# Python For GCSE

Mastermind

## Introduction

The idea for this project is to make our own Python version of the classic two-player game, Mastermind.

In the classic game, one player chooses four coloured pegs and places them on their side of the board. The other player places coloured pegs on the opposite side, attempting to guess the pattern. The 'setter' then provides some feedback to the player. They use a white peg for each colour that is correct and in the correct place. They use a black peg for each correct colour that is not in the correct place. These feedback pegs do not let the player know exactly which of their guesses is correct, just the number.

The computer will generate a random 4 digit number using digits 0-9. The player makes a guess at the number. If the player does not guess the correct number, the computer gives feedback on the number of digits that are correct and correctly placed.

In this example, the computer number is 1234. The user guesses 1314. They have 2 correctly placed digits, the first and last ones. They have one digit (3) which is correct but in the wrong place.

B means a black peg. In the Mastermind game, this is used to indicate a correct digit. It does not specify the position of that correct digit. W is a white peg. In the board game, this is a correct digit in an incorrect position. Dashes are used to pad out the feedback to 4 digits.

### Data Structures

The easiest way for a user to enter a guess is going to be by typing in the 4 digits together. The computer pattern and each user guess will therefore be stored as integers. For example,

`game_pattern = 1234`

guess = 1314

These lines define the pattern and guess in the screenshot you saw earlier.

## Numbers To Digits

In order to work with the digits, we’re going to need a way to convert numbers into arrays of their digits. Here’s a function to do this,

def num2digits(n): ns = (4 - len(str(n))) * '0' + str(n) return [int(d) for d in ns]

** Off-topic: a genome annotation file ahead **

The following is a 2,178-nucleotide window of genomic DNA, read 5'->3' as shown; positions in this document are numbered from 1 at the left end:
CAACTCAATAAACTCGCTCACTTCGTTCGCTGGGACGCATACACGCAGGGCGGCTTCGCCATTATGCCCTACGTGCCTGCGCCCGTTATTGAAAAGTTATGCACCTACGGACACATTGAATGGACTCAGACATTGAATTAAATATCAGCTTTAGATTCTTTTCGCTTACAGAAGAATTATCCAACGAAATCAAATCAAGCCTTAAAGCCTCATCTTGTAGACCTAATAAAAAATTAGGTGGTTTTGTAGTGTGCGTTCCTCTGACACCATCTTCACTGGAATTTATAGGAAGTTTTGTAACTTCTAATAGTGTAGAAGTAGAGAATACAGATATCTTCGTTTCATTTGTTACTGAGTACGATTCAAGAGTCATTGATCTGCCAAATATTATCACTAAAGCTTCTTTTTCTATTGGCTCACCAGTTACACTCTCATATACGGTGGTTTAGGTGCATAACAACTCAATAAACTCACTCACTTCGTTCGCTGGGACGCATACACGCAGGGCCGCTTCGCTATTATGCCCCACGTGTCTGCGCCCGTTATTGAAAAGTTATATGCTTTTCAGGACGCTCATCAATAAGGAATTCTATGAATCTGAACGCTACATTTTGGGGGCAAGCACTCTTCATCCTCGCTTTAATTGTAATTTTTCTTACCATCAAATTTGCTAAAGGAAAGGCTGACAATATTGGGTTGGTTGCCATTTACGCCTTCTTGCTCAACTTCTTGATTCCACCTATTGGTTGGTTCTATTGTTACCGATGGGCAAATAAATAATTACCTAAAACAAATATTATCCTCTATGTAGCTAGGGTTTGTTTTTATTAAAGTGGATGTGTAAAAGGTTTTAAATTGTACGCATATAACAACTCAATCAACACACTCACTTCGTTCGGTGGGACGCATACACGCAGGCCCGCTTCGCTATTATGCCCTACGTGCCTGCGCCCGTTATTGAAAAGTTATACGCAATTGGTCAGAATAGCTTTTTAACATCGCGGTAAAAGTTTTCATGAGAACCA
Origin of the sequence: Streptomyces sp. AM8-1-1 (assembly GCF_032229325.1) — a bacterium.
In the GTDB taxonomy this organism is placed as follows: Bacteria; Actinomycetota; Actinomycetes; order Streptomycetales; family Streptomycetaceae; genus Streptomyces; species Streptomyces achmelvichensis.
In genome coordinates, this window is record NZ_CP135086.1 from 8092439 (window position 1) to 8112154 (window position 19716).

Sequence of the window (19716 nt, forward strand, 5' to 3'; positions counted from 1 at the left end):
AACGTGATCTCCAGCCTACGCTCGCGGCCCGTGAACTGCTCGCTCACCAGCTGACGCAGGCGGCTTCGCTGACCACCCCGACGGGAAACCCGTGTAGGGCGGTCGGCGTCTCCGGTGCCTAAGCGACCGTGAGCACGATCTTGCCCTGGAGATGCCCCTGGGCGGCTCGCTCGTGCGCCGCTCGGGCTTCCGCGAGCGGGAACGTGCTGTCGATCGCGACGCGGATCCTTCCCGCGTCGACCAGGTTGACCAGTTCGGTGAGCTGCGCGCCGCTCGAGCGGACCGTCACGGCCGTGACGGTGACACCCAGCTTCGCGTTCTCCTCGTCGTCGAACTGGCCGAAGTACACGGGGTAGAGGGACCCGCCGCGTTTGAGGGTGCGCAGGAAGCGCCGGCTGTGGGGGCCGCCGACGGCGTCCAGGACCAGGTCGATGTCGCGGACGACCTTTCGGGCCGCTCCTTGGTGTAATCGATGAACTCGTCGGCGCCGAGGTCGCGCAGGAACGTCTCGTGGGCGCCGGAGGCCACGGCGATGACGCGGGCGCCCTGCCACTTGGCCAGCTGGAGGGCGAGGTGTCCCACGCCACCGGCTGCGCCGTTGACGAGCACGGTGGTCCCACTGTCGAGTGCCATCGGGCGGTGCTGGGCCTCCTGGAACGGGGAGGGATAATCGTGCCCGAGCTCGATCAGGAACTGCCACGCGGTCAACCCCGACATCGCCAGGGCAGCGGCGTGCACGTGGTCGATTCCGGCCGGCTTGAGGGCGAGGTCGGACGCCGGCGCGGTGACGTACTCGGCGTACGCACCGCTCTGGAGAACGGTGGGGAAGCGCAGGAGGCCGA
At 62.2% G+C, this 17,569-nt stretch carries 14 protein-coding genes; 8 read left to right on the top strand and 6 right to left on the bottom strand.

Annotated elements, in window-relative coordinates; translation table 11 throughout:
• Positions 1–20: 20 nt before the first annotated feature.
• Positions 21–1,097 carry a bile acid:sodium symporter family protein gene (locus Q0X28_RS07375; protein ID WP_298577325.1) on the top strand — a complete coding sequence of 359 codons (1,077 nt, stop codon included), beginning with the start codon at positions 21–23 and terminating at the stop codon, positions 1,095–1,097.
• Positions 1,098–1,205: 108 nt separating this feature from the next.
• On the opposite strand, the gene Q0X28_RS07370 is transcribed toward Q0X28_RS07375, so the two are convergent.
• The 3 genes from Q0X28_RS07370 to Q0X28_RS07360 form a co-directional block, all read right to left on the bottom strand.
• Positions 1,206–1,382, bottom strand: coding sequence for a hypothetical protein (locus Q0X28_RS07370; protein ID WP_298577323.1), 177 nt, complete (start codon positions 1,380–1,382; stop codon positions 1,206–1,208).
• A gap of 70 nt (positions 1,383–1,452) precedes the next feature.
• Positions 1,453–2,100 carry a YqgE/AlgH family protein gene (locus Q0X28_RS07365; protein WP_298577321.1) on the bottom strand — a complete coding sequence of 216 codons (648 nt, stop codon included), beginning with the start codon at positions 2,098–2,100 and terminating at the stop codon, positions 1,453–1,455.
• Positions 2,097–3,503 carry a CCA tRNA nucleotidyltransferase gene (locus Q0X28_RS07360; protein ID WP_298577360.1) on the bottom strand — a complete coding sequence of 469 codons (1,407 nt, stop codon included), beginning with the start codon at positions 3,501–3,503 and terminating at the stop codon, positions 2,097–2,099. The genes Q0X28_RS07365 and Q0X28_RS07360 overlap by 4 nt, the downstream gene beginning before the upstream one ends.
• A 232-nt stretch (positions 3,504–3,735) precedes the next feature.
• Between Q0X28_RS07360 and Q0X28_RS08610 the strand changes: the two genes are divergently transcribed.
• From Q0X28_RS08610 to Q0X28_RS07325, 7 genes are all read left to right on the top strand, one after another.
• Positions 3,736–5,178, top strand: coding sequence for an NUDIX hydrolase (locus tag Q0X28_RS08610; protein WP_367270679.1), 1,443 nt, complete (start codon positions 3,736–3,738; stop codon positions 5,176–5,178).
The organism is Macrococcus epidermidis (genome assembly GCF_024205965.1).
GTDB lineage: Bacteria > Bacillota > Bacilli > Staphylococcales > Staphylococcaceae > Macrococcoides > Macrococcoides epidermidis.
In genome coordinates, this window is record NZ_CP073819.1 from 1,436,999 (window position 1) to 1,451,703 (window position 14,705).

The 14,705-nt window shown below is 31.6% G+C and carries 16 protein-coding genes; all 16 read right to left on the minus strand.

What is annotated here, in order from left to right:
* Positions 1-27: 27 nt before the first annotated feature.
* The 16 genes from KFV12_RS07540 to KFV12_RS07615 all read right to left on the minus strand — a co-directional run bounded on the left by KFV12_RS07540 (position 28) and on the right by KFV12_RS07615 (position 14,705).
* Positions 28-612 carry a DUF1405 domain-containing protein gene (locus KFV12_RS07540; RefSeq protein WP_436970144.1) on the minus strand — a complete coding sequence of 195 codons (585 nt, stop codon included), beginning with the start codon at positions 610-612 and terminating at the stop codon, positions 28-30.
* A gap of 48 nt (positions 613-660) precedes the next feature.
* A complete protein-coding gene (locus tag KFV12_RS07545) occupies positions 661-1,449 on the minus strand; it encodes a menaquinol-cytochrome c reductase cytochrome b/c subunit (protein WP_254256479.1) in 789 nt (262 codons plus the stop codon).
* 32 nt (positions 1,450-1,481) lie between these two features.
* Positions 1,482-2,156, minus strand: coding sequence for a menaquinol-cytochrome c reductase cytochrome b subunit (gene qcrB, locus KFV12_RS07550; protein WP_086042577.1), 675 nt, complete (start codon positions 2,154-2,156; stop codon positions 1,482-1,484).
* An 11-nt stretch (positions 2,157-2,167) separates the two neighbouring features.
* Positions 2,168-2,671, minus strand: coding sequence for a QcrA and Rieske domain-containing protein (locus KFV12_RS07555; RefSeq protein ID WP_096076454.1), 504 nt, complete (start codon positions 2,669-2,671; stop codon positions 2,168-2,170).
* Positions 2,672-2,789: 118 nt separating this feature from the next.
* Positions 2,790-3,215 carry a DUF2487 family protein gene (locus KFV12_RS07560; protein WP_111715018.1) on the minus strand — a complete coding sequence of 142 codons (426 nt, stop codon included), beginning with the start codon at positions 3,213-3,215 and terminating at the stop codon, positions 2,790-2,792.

These two lines of code are doing a fair amount. The first line makes a string out of the number and, if the number does not have 4 digits, puts some 0s at the start.

The second line returns a list made from the characters in the string, working from left to right. This technique is called a **list comprehension**. It is a convenient way to set up a list when the values need something predictable done to them – in this case, converted back to an integer.

This function needs testing. Write a test procedure to do this – add some more suitable test values to the procedure below and change the italicised text into Python code.

def numtest(): test_values = [1234,2,23,0230] for v in test_values:print v and the the result of passing v to the num2digits function

Run the numtest procedure in the Shell and make sure that you are getting the results that you expect.

## Giving Feedback

When we check the guess against the computer-generated pattern, we will be working out how many black and white pegs to use. It would make life easier for us if we wrote a function now that could convert those two numbers into the pattern we want. Here is the outline.

- Start by adding the string "B" to the variable s exactly b times. Use a FOR loop.
- Then add the string "W" to the variable eactly w times using another FOR loop.
- Design your own test code for your function. Add your function, test code and a few screenshots to your answer document.

## Checking The Guess